- Boroughs, in their Development Plans, should undertake a needs assessment of social infrastructure to meet the needs of London’s diverse communities.
- In areas of major new development and regeneration, social infrastructure needs should be addressed via area-based planning such as Opportunity Area Planning Frameworks, Area Action Plans, Development Infrastructure Funding Studies, Neighbourhood Plans or master plans.
- Development proposals that provide high quality, inclusive social infrastructure that addresses a local or strategic need and supports service delivery strategies should be supported.
- Development proposals that seek to make best use of land, including the public-sector estate, should be encouraged and supported. This includes the co-location of different forms of social infrastructure and the rationalisation or sharing of facilities.
- New facilities should be easily accessible by public transport, cycling and walking.
- Development proposals that would result in a loss of social infrastructure in an area of defined need should be refused unless:
- there are realistic proposals for re-provision that continue to serve the needs of the neighbourhood, or;
- the loss is part of a wider public service transformation plan which requires investment in modern, fit for purpose infrastructure and facilities in order to meet future population needs or to sustain and improve services.
- Redundant social infrastructure should be considered for full or partial use as other forms of social infrastructure before alternative developments are considered.
Social infrastructure covers a range of services and facilities that meet local and strategic needs and contribute towards a good quality of life. It includes health provision, education, community, play, youth, recreation, sports, faith, and emergency facilities. Green infrastructure in all its forms is also a key component of social infrastructure, and is addressed separately in Chapter 8, Policy G3 Metropolitan Open Land and Policy G4 Local green and open space.
Planning for social infrastructure in London is complex. There are a wide range of providers and stakeholders and the degree of clarity around future provision and funding varies. It is therefore important that boroughs work collaboratively with service providers and other stakeholders, including the local community, to fully understand existing and future social infrastructure needs and plan appropriately for these, including through the Community Infrastructure Levy. Supplementary Planning Guidance will provide details of how this could be approached.
The loss of social infrastructure can have a detrimental effect on a community. Where possible, boroughs should protect such facilities and uses, and where a development proposal leads to the loss of a facility, require a replacement that continues to meet the needs of the neighbourhood it serves. To further protect against the loss of social infrastructure that is valued by a local community or group, boroughs should consider approving the designation of a facility as an Asset of Community Value (ACV) if put forward by the local community.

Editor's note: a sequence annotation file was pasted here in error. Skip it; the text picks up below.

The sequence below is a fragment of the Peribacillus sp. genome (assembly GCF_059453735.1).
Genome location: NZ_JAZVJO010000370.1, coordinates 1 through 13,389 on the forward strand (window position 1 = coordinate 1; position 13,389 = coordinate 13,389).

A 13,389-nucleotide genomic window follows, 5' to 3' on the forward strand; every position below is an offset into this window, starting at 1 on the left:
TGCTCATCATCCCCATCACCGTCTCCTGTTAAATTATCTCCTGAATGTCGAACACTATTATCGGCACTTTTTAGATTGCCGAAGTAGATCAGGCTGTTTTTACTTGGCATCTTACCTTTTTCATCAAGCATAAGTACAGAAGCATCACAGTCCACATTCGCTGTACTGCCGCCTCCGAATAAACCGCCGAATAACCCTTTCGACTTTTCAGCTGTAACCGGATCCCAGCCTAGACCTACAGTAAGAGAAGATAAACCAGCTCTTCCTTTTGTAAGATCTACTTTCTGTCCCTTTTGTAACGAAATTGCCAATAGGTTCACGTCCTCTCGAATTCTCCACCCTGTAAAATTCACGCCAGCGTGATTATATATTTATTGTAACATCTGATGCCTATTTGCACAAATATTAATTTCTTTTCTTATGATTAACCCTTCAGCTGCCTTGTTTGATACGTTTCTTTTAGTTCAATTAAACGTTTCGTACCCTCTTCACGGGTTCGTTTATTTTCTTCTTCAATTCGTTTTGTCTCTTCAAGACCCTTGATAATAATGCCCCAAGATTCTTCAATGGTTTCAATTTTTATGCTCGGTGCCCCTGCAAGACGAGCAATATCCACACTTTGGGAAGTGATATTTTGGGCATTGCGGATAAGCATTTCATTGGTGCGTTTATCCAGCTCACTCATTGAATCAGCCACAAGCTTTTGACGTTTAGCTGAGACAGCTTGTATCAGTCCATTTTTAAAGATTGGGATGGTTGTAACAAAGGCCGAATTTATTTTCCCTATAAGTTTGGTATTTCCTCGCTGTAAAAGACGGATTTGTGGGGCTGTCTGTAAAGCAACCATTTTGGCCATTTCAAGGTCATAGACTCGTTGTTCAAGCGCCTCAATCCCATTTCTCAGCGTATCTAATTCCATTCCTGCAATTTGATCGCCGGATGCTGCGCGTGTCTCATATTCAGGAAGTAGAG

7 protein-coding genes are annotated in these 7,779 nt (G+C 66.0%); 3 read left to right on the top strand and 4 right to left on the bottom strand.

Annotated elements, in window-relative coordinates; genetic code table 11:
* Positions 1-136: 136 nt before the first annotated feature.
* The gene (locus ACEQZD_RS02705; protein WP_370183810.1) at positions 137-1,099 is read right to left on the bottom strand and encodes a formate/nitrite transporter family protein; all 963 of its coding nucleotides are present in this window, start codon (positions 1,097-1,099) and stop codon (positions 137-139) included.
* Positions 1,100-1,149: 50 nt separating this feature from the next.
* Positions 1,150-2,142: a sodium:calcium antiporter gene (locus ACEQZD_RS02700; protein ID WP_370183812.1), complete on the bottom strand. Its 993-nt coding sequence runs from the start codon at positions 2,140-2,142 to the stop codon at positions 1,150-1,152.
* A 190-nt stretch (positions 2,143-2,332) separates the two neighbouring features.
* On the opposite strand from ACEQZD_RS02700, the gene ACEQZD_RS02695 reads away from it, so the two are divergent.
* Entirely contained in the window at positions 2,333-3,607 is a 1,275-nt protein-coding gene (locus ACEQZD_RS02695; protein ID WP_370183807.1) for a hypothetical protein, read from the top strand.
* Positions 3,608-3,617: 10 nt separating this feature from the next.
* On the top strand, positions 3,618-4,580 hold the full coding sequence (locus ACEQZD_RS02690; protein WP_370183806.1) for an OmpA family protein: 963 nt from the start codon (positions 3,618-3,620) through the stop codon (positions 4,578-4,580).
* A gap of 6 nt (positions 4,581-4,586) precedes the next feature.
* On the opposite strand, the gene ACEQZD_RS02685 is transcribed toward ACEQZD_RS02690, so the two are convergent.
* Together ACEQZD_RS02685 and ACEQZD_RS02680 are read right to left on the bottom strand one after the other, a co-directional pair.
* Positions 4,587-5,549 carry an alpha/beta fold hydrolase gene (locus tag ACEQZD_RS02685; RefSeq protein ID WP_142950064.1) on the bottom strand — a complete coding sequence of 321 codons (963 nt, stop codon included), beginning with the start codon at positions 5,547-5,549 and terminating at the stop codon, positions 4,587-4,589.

In cases where social infrastructure premises may be deemed redundant and a replacement facility is no longer necessary or appropriate, other forms of social infrastructure should be considered for the site or part of the site to help to meet other community needs, before alternative uses are pursued.
It is recognised that there will be cases where social infrastructure providers are undertaking an agreed programme of social infrastructure re-provision or service reconfiguration, such as has been seen within healthcare. Where social infrastructure premises are deemed redundant as part of this process, such losses may be acceptable in line with parts D and F of Policy S1 Developing London’s social infrastructure and Policy S2 Health and social care facilities and any related information or guidance in order to achieve the overall aims of the programme and to continue to meet the needs of Londoners.
Social infrastructure should be easily accessible by walking, cycling and public transport in accordance with the Healthy Streets Approach. It is also important to consider the way that social infrastructure integrates with other facilities and the way people who live or work in the area might want to access it. Shared use and co-location of facilities should be encouraged, in order to align service provision, use land more efficiently and facilitate opportunities for different groups of people to come together, encouraging further inclusion and community participation. Shared use and co-location will also help facilities and service providers to work in a more coherent and joined-up way, and share maintenance and management costs. It could also potentially reduce the need to travel thereby improving accessibility. Examples of this include schools opening their facilities out of hours for use by the community, the co-location of health and sports facilities, or the co-location of facilities with housing to ensure effective usage.
Voluntary and community groups often find it difficult to find premises suitable for their needs. Unused or underused facilities should be brought into use, where possible, to help address these needs. The additional use or reuse of places of worship should be considered for providing accommodation for other traditions or faiths and/or wider community functions.